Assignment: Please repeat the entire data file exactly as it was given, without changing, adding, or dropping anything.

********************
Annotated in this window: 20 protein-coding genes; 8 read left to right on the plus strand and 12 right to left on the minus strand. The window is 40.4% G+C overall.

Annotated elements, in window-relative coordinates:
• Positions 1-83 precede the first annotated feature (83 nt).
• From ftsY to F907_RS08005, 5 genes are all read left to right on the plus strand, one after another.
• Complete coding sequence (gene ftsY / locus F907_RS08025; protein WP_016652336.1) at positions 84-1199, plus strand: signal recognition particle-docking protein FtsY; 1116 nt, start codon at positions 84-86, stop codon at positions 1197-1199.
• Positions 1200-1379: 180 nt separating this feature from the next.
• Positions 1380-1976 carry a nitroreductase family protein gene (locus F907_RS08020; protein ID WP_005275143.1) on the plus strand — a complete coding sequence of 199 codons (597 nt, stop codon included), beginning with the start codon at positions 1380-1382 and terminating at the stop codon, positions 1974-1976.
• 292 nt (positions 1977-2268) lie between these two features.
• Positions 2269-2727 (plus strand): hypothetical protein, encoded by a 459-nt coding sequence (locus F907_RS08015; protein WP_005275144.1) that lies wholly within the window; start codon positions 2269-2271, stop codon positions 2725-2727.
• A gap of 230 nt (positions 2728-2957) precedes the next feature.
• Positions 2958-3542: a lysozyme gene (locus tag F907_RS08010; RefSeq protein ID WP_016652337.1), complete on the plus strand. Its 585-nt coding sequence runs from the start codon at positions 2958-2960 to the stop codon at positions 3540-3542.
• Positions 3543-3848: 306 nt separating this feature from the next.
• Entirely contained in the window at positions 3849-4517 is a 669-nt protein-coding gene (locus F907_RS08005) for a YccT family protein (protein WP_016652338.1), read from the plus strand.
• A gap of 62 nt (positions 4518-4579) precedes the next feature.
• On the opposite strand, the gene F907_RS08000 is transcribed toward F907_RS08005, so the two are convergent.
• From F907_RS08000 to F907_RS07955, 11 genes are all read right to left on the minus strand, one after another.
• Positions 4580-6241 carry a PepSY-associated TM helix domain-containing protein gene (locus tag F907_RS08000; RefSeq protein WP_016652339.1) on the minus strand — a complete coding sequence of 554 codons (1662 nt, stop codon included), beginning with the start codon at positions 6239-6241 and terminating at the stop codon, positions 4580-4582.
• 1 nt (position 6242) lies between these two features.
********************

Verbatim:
Annotated in this window: 20 protein-coding genes; 8 read left to right on the plus strand and 12 right to left on the minus strand. The window is 40.4% G+C overall.

Annotated elements, in window-relative coordinates:
• Positions 1-83 precede the first annotated feature (83 nt).
• From ftsY to F907_RS08005, 5 genes are all read left to right on the plus strand, one after another.
• Complete coding sequence (gene ftsY / locus F907_RS08025; protein WP_016652336.1) at positions 84-1199, plus strand: signal recognition particle-docking protein FtsY; 1116 nt, start codon at positions 84-86, stop codon at positions 1197-1199.
• Positions 1200-1379: 180 nt separating this feature from the next.
• Positions 1380-1976 carry a nitroreductase family protein gene (locus F907_RS08020; protein ID WP_005275143.1) on the plus strand — a complete coding sequence of 199 codons (597 nt, stop codon included), beginning with the start codon at positions 1380-1382 and terminating at the stop codon, positions 1974-1976.
• 292 nt (positions 1977-2268) lie between these two features.
• Positions 2269-2727 (plus strand): hypothetical protein, encoded by a 459-nt coding sequence (locus F907_RS08015; protein WP_005275144.1) that lies wholly within the window; start codon positions 2269-2271, stop codon positions 2725-2727.
• A gap of 230 nt (positions 2728-2957) precedes the next feature.
• Positions 2958-3542: a lysozyme gene (locus tag F907_RS08010; RefSeq protein ID WP_016652337.1), complete on the plus strand. Its 585-nt coding sequence runs from the start codon at positions 2958-2960 to the stop codon at positions 3540-3542.
• Positions 3543-3848: 306 nt separating this feature from the next.
• Entirely contained in the window at positions 3849-4517 is a 669-nt protein-coding gene (locus F907_RS08005) for a YccT family protein (protein WP_016652338.1), read from the plus strand.
• A gap of 62 nt (positions 4518-4579) precedes the next feature.
• On the opposite strand, the gene F907_RS08000 is transcribed toward F907_RS08005, so the two are convergent.
• From F907_RS08000 to F907_RS07955, 11 genes are all read right to left on the minus strand, one after another.
• Positions 4580-6241 carry a PepSY-associated TM helix domain-containing protein gene (locus tag F907_RS08000; RefSeq protein WP_016652339.1) on the minus strand — a complete coding sequence of 554 codons (1662 nt, stop codon included), beginning with the start codon at positions 6239-6241 and terminating at the stop codon, positions 4580-4582.
• 1 nt (position 6242) lies between these two features.